Do You Know What Drowning Looks Like?


IF you and your family are planning to spend some of this summer by the sea, by the pool, or perhaps even a river or lake, perhaps you should ask yourself, would you be able to spot someone in trouble in the water, in time to save their life: do you really know what drowning looks like?
Mario Vittone, a writer on maritime safety, tells a story about a former life guard, now a boat captain, who spotted a potentially fatal incident from fifty feet away. The captain jumped off his own boat, and sprinted toward a family swimming between the beach and their anchored boat: he sped past the astonished parents, to save their nine-year old daughter, who had been quietly drowning not ten feet behind her father.
Vittone, whose articles have appeared in many magazines, including Reader’s Digest, said he was not surprised when he heard this story: he knows a thing or two about drowning, having served nineteen years in the US Navy and Coast Guard, and his strongest message is “Drowning Doesn’t Look Like Drowning”.
Many of us, who have perhaps unwittingly been coached by TV dramas and cartoon films, when asked to describe a drowning person would probably say they would be thrashing their arms about wildly above their heads and making loud cries of help. But the reality is that a person who is drowning is more likely to remain quiet, unnoticeable, and sink silently.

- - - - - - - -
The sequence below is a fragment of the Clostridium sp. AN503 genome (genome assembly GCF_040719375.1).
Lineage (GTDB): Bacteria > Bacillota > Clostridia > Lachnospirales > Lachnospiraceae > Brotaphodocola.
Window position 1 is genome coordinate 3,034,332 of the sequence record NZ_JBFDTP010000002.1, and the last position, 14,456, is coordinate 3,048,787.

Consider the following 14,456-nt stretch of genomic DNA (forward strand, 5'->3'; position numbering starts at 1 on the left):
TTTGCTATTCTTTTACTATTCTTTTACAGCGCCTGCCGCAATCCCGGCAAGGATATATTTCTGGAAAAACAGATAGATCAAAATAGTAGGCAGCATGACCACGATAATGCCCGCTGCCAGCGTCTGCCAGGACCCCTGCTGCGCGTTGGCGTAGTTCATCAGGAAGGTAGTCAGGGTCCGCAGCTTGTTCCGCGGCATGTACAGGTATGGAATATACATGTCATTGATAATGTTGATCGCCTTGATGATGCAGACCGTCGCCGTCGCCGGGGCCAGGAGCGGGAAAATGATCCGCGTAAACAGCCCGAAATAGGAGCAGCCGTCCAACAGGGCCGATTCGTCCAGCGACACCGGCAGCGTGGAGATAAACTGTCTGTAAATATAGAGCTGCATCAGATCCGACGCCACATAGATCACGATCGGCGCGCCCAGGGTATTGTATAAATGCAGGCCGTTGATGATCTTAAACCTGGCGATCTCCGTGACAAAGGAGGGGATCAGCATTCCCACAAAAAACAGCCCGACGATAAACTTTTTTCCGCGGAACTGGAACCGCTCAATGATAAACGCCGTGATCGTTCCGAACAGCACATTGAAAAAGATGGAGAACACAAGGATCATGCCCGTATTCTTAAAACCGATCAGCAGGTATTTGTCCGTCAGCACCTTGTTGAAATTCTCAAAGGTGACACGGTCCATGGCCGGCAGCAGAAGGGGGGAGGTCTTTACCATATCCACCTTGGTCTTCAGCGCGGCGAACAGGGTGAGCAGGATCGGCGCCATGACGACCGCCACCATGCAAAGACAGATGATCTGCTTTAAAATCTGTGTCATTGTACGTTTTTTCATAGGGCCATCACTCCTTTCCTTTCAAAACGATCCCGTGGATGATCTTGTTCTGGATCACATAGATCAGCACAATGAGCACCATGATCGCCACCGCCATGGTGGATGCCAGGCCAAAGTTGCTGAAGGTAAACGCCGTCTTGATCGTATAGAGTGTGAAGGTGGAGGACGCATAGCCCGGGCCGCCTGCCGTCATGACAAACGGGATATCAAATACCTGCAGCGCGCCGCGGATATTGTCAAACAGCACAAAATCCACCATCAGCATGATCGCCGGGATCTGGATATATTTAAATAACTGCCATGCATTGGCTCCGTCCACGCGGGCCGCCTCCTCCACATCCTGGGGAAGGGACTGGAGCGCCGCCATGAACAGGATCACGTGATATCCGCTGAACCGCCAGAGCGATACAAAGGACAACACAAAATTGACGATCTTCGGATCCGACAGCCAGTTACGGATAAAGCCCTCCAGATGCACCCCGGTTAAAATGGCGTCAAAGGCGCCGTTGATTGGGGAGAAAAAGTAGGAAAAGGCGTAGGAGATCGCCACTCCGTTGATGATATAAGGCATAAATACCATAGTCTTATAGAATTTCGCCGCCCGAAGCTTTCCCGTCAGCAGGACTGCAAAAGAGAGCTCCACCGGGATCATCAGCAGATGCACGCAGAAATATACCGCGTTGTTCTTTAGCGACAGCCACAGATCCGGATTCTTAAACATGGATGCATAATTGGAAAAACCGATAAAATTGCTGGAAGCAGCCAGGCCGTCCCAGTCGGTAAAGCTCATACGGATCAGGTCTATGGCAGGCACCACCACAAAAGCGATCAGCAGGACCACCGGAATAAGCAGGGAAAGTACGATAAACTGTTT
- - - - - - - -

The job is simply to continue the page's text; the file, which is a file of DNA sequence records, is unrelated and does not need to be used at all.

According to the US Centers for Disease Control and Prevention (CDC), in 2007, there were 3,443 fatal unintentional drownings in the US, an average of ten deaths a day, with more than 1 in 5 victims of fatal drowning being children aged 14 years and younger. Plus, for every child that drowns, four others receive emergency care for nonfatal injuries related to submersion.
This is what we commonly assume drowning looks like. However, the actual signs of drowning are very different. Furthermore, says the CDC, many parents have watched their child drown without realizing what was happening. They did not know what the captain who saved the little girl in Vittone’s story was trained to notice and her parents were blissfully unaware of: the signs of Instinctive Drowning Response, a term coined by Dr Francesco A. Pia, Ph.D., a water safety expert.
Vittone and Pia wrote about the Instinctive Drowning Response, in the Fall 06 issue of On Scene, the journal of the US Coast Guard Search and Rescue. Pia says it is what people do to avoid suffocating in water: they don’t splash much, they don’t wave, and they don’t yell or call out.

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